These are what we call the 'YMMV items.' Things that some people find in this work. We call them 'your mileage might vary' because not everyone sees these things in the same way. This starts discussions in the trope lists, a thing we don't want. Please use the discussion page if you'd like to discuss any of these items.
Similarly, did Terk not want Tarzan hanging around with her and the other gorilla children because she was embarrassed by him, or because she knew they didn't like him and didn't want him to feel like any more of an outcast than he already did?
Big Lipped Alligator Moment: "Trashing the Camp." Other than letting Jane learn that Tarzan is part of the gorilla community, this scene has no purpose other than to show off a cool scat jam written by Phil Collins.
The commentary reveals that the directors considered cutting it several times, but it was a big hit with kids in the test audiences, so it was kept in.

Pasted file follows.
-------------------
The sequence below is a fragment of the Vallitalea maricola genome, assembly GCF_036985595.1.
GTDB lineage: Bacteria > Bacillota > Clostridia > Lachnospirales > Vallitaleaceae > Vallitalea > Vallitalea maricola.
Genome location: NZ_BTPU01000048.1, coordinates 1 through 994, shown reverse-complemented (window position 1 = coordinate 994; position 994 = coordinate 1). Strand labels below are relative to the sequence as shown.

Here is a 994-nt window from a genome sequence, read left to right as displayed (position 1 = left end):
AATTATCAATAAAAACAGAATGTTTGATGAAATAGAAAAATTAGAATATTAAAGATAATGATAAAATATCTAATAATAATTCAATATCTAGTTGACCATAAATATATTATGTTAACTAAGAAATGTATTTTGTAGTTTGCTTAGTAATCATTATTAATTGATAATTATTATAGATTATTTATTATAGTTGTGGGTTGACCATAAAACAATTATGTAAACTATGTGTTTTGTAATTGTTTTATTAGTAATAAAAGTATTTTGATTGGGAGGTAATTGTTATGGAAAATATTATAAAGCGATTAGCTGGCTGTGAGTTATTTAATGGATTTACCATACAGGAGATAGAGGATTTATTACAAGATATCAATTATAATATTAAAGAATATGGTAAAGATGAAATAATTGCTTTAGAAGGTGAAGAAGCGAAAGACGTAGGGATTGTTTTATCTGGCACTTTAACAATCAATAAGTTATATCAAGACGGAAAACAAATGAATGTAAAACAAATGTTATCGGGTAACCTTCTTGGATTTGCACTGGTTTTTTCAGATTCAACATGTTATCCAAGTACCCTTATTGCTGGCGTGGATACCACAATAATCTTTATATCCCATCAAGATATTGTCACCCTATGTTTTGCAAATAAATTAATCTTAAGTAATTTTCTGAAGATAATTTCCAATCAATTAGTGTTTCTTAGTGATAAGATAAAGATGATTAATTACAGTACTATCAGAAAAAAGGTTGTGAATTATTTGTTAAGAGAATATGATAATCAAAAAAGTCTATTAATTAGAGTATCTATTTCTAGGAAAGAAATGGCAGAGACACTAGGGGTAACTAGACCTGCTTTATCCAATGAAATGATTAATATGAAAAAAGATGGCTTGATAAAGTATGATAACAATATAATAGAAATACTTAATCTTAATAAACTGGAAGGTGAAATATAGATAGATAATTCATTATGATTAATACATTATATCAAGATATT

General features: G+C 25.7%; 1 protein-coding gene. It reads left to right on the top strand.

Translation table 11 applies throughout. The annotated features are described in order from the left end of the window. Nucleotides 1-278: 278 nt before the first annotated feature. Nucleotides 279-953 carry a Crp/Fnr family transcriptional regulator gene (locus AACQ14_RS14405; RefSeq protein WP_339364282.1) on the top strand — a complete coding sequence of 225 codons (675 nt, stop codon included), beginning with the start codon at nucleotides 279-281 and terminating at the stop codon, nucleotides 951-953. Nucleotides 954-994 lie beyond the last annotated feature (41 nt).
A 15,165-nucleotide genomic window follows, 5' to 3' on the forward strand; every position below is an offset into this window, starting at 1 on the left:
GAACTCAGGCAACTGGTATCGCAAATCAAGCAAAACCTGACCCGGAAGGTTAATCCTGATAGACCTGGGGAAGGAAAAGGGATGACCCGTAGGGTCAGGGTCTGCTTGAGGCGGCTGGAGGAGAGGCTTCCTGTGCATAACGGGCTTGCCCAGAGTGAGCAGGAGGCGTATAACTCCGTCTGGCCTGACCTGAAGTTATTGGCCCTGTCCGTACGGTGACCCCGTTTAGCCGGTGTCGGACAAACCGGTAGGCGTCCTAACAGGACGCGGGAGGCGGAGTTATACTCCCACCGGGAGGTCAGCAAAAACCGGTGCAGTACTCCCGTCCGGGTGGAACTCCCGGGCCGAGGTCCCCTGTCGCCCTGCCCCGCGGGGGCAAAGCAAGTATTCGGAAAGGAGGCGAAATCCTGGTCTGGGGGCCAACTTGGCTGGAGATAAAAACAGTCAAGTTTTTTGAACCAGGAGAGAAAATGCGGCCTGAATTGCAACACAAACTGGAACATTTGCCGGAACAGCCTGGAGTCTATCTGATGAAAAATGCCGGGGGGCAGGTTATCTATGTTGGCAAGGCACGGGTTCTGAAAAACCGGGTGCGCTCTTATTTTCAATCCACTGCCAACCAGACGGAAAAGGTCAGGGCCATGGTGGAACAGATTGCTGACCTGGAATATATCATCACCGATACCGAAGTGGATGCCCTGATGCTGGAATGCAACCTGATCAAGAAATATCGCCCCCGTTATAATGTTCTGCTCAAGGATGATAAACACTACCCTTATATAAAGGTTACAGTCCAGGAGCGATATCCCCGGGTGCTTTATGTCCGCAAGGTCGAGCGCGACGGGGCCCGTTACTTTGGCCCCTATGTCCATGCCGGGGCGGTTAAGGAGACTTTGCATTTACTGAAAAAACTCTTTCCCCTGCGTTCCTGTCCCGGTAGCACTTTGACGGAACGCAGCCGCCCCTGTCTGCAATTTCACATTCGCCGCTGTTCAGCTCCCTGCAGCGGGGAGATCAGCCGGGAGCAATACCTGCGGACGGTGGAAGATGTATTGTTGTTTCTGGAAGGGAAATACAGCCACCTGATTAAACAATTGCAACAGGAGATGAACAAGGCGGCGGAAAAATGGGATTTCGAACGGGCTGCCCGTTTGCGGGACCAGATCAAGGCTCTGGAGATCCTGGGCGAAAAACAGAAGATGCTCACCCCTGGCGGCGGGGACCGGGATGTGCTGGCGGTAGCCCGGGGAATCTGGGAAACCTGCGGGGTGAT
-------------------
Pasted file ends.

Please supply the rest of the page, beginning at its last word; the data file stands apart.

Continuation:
Fair for Its Day: The books are rife with Burroughs' well-meant ethnocentricity and sexism. Burroughs repeatedly mentions the vicious and exploitative treatment the African natives received at the hands of white men, and attributes at least part of their bloodthirst to a desire for revenge. He usually finds something to praise about his various ethnic characters, even if it might be in a way that would be extremely offensive today. Jane may not be an Action Girl (let's not be ridiculous!), but she's intelligent and remains level-headed no matter how dire the emergency.
Germans Love David Hasselhoff: Thanks in no small part to the fact that the hugely popular Ákos Kovács did the songs for the Hungarian dub of the movie, this film's music is immensely popular in Hungary, enough so that Ákos regularly performs them at mainstream concerts.
Moral Event Horizon: Clayton from the Disney version crosses this when he shoots Kerchak, Tarzan's adoptive father, then, much like Gaston, tries to kill Tarzan after Tarzan spares him, resulting in a gruesome Karmic Death afterward.
Most Wonderful Sound: When Tarzan first lets loose his signature yell you know the awesomeness has only begun.
Viewer Gender Confusion: Sabor and Terk, both of whom are female, though Terk was apparently based off a male character. It doesn't help that in the stage musical Terk is now male. Terk is at least alleviated a little when you know she was voiced by a woman, but Sabor doesn't even have a voice to go by.